Do you make mountains out of molehills? Is it all or nothing? Do you imagine the worst possible outcome for future events?
This type of anxiety is common. It can be debilitating and all encompassing. It can impact your ability to enjoy life, make decisions, or take action.
Yet there are helpful resources, strategies and tools available. So, let’s explore catastrophising and some self-help tips to manage these worries.
Catastrophising involves irrational thoughts where we believe something is far worse than it actually is. This includes present or future events. It coincides with rumination, where thoughts go round and round in your head.
Catrophising takes a small event – for example a disagreement with your partner – and creates negative thoughts such as ‘well, now my day is ruined’. While there is no proof this event will affect your day, your perception can turn into a self-fulfilling prophesy. Further to this, your catrophising may result in thoughts that your partner will remain angry, you may even think they’ll leave you in the future.
You may not realise you are catastrophising. You may automatically jump from problem to disaster. Try to pay attention to what you are thinking. Ask yourself is this perceived disaster a probable outcome?
Keep a notebook or a ‘worry list’. Objectively write down every negative thought and your corresponding reaction to it. Over time you should see a pattern of when you are likely to catastrophise, making it easier to develop solutions.
Postpone your biggest worries to a scheduled 20 to 30 minutes every day. This worry session can help break the habit of dwelling, acting as a safety net to contain your worries.
During your worry session, go over your worry list. Work through your concerns and try to find solutions. It’s okay if you can’t find a solution and the thoughts still bother you, just try to contain these worries to the daily session.
Part of catastrophising is the belief you are unable to deal with problems and negative situations. With your ‘worry list’ brainstorm other possible outcomes. Make a list of all the solutions you can think of, some may be negative. Focus on what you can change, rather than what is beyond your control.
Now you’ve evaluated your options, make an action plan. This can be an uncomfortable task. But you’ll feel better when you have a plan and you start addressing your concerns.
Instead of viewing your thoughts as facts, treat them as theories you’re testing out. Examine and challenge your worries, you’ll develop a more balanced perspective. Try asking yourself:
Worrying rarely leads to a solution. Regardless of how long you dwell on worst-case scenarios, you’re no more prepared if they actually happen. Problem solving involves evaluating a worrying situation, identifying steps to deal with it, and then putting the plan into action.
If a worry pops into your head, start by asking yourself whether the problem is something you can actually solve. The following questions can help:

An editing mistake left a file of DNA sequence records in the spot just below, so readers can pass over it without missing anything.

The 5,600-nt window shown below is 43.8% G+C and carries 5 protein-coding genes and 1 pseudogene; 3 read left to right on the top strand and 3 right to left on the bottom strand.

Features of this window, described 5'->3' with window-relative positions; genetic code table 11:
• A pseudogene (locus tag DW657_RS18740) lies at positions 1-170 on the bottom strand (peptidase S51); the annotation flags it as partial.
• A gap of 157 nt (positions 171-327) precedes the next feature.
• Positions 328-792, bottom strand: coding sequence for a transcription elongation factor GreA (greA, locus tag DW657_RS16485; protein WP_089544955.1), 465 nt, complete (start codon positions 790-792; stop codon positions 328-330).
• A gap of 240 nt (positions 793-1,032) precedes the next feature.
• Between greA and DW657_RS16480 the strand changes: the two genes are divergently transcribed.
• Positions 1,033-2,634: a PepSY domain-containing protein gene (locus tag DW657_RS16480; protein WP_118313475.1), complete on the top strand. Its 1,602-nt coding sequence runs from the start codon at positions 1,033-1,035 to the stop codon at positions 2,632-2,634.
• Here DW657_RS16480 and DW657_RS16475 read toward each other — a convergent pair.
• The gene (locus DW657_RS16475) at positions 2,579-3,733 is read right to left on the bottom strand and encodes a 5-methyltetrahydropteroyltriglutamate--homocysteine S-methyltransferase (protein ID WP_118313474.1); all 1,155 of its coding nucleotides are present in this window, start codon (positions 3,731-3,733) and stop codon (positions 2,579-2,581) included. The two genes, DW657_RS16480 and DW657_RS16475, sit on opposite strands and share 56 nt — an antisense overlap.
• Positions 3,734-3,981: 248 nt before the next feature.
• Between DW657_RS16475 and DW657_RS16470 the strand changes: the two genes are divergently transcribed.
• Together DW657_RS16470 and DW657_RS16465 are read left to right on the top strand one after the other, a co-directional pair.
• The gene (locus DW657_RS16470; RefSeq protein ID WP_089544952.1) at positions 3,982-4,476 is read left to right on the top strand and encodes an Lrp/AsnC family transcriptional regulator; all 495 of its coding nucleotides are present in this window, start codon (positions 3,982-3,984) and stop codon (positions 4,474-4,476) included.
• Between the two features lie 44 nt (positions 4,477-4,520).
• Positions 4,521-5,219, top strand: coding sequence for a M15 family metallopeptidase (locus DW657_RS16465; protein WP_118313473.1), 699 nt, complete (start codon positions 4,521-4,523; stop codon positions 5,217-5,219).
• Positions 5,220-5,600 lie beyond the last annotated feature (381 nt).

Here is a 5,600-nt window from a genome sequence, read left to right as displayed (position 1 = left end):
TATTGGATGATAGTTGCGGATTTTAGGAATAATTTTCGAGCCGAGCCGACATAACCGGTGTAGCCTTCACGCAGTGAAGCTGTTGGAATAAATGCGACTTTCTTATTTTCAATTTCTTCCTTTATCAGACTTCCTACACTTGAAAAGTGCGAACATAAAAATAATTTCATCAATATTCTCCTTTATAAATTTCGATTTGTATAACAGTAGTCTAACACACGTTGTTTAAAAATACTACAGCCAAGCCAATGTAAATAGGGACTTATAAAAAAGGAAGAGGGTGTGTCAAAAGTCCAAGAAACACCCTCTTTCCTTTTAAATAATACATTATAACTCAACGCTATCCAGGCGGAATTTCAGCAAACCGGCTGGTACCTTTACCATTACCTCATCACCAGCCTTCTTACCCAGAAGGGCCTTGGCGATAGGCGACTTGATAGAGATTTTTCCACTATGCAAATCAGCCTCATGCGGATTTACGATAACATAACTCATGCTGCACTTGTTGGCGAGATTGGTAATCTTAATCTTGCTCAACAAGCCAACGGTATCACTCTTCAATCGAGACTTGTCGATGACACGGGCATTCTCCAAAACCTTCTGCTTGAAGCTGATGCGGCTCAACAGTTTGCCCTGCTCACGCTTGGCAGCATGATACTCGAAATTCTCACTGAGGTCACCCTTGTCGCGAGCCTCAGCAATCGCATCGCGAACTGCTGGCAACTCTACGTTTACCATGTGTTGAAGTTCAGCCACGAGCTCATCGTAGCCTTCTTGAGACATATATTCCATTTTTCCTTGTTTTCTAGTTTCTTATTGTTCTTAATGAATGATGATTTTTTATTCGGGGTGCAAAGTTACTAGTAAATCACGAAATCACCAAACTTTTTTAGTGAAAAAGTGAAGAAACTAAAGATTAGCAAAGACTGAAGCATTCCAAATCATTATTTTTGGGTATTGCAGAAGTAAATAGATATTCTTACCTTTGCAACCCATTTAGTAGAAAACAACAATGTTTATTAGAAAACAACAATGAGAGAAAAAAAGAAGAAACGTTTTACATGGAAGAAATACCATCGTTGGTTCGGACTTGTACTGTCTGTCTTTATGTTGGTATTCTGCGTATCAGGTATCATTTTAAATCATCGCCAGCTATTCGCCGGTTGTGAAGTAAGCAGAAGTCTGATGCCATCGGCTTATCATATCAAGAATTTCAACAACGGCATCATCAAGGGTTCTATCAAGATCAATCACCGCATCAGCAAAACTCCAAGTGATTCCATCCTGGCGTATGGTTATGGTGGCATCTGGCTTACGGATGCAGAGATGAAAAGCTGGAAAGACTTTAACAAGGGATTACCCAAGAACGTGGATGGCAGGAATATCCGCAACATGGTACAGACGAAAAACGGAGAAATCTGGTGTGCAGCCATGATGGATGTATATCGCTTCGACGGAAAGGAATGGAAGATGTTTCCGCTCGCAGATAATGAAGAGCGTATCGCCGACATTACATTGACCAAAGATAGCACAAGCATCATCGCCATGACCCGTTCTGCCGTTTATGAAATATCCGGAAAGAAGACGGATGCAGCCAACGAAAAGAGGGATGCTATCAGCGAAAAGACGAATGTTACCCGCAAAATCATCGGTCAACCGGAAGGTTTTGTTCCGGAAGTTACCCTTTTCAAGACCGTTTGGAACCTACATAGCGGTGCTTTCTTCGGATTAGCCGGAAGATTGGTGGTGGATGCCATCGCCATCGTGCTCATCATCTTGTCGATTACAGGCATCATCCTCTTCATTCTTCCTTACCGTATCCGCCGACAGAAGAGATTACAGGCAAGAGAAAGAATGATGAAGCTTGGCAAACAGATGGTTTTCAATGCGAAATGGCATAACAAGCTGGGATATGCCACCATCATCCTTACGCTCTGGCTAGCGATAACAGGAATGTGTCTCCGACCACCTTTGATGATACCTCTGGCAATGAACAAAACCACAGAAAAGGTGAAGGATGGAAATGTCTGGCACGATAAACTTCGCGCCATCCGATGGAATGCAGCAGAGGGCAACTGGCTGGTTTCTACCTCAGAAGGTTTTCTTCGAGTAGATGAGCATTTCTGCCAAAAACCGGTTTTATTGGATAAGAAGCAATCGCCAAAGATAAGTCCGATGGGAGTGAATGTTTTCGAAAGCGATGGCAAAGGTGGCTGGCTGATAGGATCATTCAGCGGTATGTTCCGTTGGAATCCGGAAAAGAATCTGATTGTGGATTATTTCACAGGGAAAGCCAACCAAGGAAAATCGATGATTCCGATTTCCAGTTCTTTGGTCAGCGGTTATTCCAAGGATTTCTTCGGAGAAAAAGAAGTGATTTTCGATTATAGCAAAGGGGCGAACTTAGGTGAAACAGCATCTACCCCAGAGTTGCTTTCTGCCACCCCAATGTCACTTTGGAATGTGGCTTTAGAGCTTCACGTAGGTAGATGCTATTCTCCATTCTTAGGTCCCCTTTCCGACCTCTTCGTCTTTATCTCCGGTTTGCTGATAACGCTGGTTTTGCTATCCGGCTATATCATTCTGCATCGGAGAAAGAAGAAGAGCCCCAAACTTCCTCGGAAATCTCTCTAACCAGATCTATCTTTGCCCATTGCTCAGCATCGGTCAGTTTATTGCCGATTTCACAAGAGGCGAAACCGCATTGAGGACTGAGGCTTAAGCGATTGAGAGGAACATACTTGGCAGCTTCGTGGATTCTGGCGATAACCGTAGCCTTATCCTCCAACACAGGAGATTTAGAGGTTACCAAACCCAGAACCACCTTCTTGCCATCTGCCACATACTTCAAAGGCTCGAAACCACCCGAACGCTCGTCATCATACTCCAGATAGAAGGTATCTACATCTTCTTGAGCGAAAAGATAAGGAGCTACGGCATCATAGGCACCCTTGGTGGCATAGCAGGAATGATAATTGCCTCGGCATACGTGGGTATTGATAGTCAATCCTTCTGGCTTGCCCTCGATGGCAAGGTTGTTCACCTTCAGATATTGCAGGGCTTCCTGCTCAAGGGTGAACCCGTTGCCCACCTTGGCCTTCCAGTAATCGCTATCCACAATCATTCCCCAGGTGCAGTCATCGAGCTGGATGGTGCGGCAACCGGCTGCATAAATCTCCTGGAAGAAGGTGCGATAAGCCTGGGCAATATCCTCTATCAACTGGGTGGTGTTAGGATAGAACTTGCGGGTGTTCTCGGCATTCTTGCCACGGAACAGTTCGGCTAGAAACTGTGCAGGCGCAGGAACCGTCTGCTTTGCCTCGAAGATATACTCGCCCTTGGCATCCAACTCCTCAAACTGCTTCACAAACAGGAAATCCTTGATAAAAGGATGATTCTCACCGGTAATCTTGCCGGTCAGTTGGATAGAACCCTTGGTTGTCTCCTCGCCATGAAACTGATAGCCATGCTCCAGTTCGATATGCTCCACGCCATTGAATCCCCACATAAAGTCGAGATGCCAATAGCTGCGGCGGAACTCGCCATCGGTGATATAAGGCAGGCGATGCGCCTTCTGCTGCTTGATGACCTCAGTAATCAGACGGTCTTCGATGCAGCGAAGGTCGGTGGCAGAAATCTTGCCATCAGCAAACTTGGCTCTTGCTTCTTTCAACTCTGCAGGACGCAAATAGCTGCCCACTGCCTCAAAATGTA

The inability to tolerate uncertainty is a significant contributor to anxiety. Worrying is seen as a way to predict the future, prevent unpleasant surprises and control outcomes. The problem is, it doesn’t work.
Whilst you may feel safer worrying about all the things that could go wrong, it is an illusion and does not make life more predictable. Focusing on worst-case scenarios won’t stop bad things happening. It will only stop you enjoying good things in the present. So, if you want to stop worrying, start by tackling your need for certainty and immediate answers.
This can include breathing fresh air, eating healthy food, or gentle exercise. Other measures include getting plenty of sleep, taking a hot bath, stretching, a hobby, or a repetitive, soothing activity like knitting. These physical motions help reduce anxiety by bringing you into the present, helping you interact with your surroundings and making it harder to dwell on the past or the future.
Organising your thoughts into words and sentences can clarify a problem. Another person can provide support and offer a new point of view you may not have seen.
Try repeating mantra’s like: ‘It’s not happening now, for the moment I am safe’ or ‘whatever happens I can cope, because I have coped before’.
Counselling can help you utilise the techniques above. A counsellor my introduce acceptance based approaches which can teach you to recognise your feelings and thoughts without judgment or becoming deeply involved in them. Cognitive therapy is another option which focuses on challenging the validity of negative thoughts and to rephrase thoughts in more positive ways.
If you are worried about the affect catastrophising is having on your life, remember there are plenty of strategies, self-care tools and online resources available to you. Breaking catastrophic tendencies can be uncomfortable and requires commitment, but it's worth it in the long run. Remember, while life is uncertain, what is certain is that catastrophising leads to missed opportunities, anxiety and a less meaningful life.